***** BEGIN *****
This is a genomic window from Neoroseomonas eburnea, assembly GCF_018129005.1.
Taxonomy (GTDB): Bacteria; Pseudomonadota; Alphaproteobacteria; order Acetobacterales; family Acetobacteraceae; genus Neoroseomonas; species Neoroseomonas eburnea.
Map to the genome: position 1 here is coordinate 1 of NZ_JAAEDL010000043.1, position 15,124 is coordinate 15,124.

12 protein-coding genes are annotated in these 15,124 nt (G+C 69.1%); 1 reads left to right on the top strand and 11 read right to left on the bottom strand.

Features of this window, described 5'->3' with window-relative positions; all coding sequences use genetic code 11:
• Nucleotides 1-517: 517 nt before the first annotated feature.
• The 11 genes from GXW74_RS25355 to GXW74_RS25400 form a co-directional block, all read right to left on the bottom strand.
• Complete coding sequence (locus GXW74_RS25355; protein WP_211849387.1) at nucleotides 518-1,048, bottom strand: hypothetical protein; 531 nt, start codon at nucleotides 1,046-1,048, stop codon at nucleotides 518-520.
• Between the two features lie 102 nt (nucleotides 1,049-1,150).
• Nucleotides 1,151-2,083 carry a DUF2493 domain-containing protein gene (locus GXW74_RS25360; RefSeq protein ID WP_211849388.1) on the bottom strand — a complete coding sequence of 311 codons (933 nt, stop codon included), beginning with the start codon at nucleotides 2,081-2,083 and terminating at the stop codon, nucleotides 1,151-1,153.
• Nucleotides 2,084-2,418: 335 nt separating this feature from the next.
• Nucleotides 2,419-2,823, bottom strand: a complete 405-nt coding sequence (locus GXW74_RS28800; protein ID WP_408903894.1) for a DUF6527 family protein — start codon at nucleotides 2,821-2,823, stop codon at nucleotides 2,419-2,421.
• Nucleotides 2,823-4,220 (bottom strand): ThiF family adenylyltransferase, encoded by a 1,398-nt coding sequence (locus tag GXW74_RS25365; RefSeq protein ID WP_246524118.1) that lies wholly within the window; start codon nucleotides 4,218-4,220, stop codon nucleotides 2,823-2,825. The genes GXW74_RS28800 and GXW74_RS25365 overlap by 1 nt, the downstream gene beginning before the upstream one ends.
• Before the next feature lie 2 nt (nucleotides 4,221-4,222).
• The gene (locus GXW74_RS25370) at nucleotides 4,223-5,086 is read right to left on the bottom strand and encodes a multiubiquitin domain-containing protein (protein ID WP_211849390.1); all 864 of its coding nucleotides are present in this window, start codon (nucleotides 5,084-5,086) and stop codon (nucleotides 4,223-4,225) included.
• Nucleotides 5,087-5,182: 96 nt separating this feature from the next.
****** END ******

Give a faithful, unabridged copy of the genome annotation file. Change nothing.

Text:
This is a genomic window from Neoroseomonas eburnea, assembly GCF_018129005.1.
Taxonomy (GTDB): Bacteria; Pseudomonadota; Alphaproteobacteria; order Acetobacterales; family Acetobacteraceae; genus Neoroseomonas; species Neoroseomonas eburnea.
Map to the genome: position 1 here is coordinate 1 of NZ_JAAEDL010000043.1, position 15,124 is coordinate 15,124.

12 protein-coding genes are annotated in these 15,124 nt (G+C 69.1%); 1 reads left to right on the top strand and 11 read right to left on the bottom strand.

Features of this window, described 5'->3' with window-relative positions; all coding sequences use genetic code 11:
• Nucleotides 1-517: 517 nt before the first annotated feature.
• The 11 genes from GXW74_RS25355 to GXW74_RS25400 form a co-directional block, all read right to left on the bottom strand.
• Complete coding sequence (locus GXW74_RS25355; protein WP_211849387.1) at nucleotides 518-1,048, bottom strand: hypothetical protein; 531 nt, start codon at nucleotides 1,046-1,048, stop codon at nucleotides 518-520.
• Between the two features lie 102 nt (nucleotides 1,049-1,150).
• Nucleotides 1,151-2,083 carry a DUF2493 domain-containing protein gene (locus GXW74_RS25360; RefSeq protein ID WP_211849388.1) on the bottom strand — a complete coding sequence of 311 codons (933 nt, stop codon included), beginning with the start codon at nucleotides 2,081-2,083 and terminating at the stop codon, nucleotides 1,151-1,153.
• Nucleotides 2,084-2,418: 335 nt separating this feature from the next.
• Nucleotides 2,419-2,823, bottom strand: a complete 405-nt coding sequence (locus GXW74_RS28800; protein ID WP_408903894.1) for a DUF6527 family protein — start codon at nucleotides 2,821-2,823, stop codon at nucleotides 2,419-2,421.
• Nucleotides 2,823-4,220 (bottom strand): ThiF family adenylyltransferase, encoded by a 1,398-nt coding sequence (locus tag GXW74_RS25365; RefSeq protein ID WP_246524118.1) that lies wholly within the window; start codon nucleotides 4,218-4,220, stop codon nucleotides 2,823-2,825. The genes GXW74_RS28800 and GXW74_RS25365 overlap by 1 nt, the downstream gene beginning before the upstream one ends.
• Before the next feature lie 2 nt (nucleotides 4,221-4,222).
• The gene (locus GXW74_RS25370) at nucleotides 4,223-5,086 is read right to left on the bottom strand and encodes a multiubiquitin domain-containing protein (protein ID WP_211849390.1); all 864 of its coding nucleotides are present in this window, start codon (nucleotides 5,084-5,086) and stop codon (nucleotides 4,223-4,225) included.
• Nucleotides 5,087-5,182: 96 nt separating this feature from the next.